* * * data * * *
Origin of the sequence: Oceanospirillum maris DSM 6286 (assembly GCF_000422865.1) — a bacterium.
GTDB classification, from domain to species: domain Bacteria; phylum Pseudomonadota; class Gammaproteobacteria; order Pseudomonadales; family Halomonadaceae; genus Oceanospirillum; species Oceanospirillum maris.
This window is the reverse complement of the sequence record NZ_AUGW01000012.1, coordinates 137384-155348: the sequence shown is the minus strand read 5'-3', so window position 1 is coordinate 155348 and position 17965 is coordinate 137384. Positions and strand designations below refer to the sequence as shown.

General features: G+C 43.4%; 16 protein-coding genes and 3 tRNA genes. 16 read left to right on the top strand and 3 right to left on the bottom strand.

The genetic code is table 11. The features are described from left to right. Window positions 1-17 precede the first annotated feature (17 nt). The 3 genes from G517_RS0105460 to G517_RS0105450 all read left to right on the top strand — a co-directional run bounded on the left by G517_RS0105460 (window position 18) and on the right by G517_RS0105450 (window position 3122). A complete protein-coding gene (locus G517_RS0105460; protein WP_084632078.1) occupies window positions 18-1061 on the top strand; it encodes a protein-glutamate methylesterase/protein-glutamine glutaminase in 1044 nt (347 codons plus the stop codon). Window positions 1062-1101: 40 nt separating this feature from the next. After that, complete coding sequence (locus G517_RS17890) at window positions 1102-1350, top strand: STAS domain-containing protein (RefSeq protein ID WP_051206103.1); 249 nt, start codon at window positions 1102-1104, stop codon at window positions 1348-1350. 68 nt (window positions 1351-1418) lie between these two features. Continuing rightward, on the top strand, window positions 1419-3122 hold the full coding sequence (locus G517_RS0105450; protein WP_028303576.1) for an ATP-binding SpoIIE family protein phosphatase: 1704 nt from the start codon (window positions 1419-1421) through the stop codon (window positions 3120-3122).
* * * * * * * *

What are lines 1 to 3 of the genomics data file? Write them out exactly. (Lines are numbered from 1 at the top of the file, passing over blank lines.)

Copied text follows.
Origin of the sequence: Oceanospirillum maris DSM 6286 (assembly GCF_000422865.1) — a bacterium.
GTDB classification, from domain to species: domain Bacteria; phylum Pseudomonadota; class Gammaproteobacteria; order Pseudomonadales; family Halomonadaceae; genus Oceanospirillum; species Oceanospirillum maris.
This window is the reverse complement of the sequence record NZ_AUGW01000012.1, coordinates 137384-155348: the sequence shown is the minus strand read 5'-3', so window position 1 is coordinate 155348 and position 17965 is coordinate 137384. Positions and strand designations below refer to the sequence as shown.